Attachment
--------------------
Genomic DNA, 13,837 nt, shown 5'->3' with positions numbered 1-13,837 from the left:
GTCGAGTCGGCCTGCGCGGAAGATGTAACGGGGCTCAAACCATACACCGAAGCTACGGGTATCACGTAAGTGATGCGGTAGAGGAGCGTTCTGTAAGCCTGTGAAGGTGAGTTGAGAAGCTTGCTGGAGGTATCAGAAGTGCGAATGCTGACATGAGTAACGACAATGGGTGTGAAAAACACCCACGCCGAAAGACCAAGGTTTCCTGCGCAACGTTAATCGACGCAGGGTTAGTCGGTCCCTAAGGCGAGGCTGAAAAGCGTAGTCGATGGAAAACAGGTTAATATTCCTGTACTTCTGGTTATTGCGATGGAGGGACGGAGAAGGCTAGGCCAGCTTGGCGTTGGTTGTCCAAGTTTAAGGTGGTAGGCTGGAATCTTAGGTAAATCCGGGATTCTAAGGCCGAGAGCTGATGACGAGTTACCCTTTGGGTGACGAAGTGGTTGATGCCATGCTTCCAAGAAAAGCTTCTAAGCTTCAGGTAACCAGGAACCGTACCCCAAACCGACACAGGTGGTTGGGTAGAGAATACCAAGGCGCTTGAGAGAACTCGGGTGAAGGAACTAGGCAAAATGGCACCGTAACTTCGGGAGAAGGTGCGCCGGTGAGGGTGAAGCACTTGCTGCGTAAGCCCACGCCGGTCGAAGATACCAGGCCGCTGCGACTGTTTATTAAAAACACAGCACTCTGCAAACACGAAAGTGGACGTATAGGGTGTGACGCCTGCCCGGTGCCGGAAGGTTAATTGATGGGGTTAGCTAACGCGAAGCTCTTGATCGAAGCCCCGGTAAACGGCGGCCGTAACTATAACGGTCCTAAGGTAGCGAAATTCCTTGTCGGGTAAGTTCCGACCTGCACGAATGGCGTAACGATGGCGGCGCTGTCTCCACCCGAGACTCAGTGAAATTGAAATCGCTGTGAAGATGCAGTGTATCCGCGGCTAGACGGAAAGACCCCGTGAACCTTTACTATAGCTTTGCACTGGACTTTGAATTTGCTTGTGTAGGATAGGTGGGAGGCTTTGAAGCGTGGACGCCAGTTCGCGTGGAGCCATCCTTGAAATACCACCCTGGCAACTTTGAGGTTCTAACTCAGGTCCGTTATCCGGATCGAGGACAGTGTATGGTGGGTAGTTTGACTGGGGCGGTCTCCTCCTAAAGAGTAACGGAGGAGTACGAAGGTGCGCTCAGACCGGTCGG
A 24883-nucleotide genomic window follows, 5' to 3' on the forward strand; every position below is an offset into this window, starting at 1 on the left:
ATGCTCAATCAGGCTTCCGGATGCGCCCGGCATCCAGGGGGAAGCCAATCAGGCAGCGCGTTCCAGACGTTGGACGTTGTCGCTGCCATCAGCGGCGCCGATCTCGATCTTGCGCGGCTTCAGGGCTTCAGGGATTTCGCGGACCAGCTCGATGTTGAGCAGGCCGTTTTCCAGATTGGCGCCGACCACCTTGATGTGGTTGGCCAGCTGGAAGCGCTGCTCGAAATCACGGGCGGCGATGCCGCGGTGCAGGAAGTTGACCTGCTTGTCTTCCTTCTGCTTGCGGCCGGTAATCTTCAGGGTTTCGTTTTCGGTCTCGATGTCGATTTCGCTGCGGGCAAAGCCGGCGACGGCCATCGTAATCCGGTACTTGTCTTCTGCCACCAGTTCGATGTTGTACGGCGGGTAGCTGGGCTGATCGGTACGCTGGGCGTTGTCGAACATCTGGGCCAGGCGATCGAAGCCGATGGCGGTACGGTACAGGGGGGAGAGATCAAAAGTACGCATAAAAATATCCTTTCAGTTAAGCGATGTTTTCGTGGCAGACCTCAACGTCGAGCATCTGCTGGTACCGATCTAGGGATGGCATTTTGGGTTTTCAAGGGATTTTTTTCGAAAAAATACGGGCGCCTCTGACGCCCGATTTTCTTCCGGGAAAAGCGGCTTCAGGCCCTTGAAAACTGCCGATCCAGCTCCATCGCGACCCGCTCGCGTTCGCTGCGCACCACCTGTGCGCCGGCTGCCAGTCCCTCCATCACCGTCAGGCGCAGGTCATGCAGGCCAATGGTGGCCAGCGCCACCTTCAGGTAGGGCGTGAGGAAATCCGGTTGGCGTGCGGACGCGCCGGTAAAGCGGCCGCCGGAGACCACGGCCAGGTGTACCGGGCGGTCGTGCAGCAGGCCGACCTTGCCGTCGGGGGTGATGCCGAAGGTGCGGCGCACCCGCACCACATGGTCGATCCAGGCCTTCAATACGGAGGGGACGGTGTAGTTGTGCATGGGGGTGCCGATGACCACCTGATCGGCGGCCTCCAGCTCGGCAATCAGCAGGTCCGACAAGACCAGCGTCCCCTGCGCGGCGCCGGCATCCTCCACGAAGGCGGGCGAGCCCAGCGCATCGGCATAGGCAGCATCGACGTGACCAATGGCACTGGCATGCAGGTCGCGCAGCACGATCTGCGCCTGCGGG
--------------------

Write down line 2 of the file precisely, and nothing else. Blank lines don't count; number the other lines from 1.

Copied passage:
GTCGAGTCGGCCTGCGCGGAAGATGTAACGGGGCTCAAACCATACACCGAAGCTACGGGTATCACGTAAGTGATGCGGTAGAGGAGCGTTCTGTAAGCCTGTGAAGGTGAGTTGAGAAGCTTGCTGGAGGTATCAGAAGTGCGAATGCTGACATGAGTAACGACAATGGGTGTGAAAAACACCCACGCCGAAAGACCAAGGTTTCCTGCGCAACGTTAATCGACGCAGGGTTAGTCGGTCCCTAAGGCGAGGCTGAAAAGCGTAGTCGATGGAAAACAGGTTAATATTCCTGTACTTCTGGTTATTGCGATGGAGGGACGGAGAAGGCTAGGCCAGCTTGGCGTTGGTTGTCCAAGTTTAAGGTGGTAGGCTGGAATCTTAGGTAAATCCGGGATTCTAAGGCCGAGAGCTGATGACGAGTTACCCTTTGGGTGACGAAGTGGTTGATGCCATGCTTCCAAGAAAAGCTTCTAAGCTTCAGGTAACCAGGAACCGTACCCCAAACCGACACAGGTGGTTGGGTAGAGAATACCAAGGCGCTTGAGAGAACTCGGGTGAAGGAACTAGGCAAAATGGCACCGTAACTTCGGGAGAAGGTGCGCCGGTGAGGGTGAAGCACTTGCTGCGTAAGCCCACGCCGGTCGAAGATACCAGGCCGCTGCGACTGTTTATTAAAAACACAGCACTCTGCAAACACGAAAGTGGACGTATAGGGTGTGACGCCTGCCCGGTGCCGGAAGGTTAATTGATGGGGTTAGCTAACGCGAAGCTCTTGATCGAAGCCCCGGTAAACGGCGGCCGTAACTATAACGGTCCTAAGGTAGCGAAATTCCTTGTCGGGTAAGTTCCGACCTGCACGAATGGCGTAACGATGGCGGCGCTGTCTCCACCCGAGACTCAGTGAAATTGAAATCGCTGTGAAGATGCAGTGTATCCGCGGCTAGACGGAAAGACCCCGTGAACCTTTACTATAGCTTTGCACTGGACTTTGAATTTGCTTGTGTAGGATAGGTGGGAGGCTTTGAAGCGTGGACGCCAGTTCGCGTGGAGCCATCCTTGAAATACCACCCTGGCAACTTTGAGGTTCTAACTCAGGTCCGTTATCCGGATCGAGGACAGTGTATGGTGGGTAGTTTGACTGGGGCGGTCTCCTCCTAAAGAGTAACGGAGGAGTACGAAGGTGCGCTCAGACCGGTCGG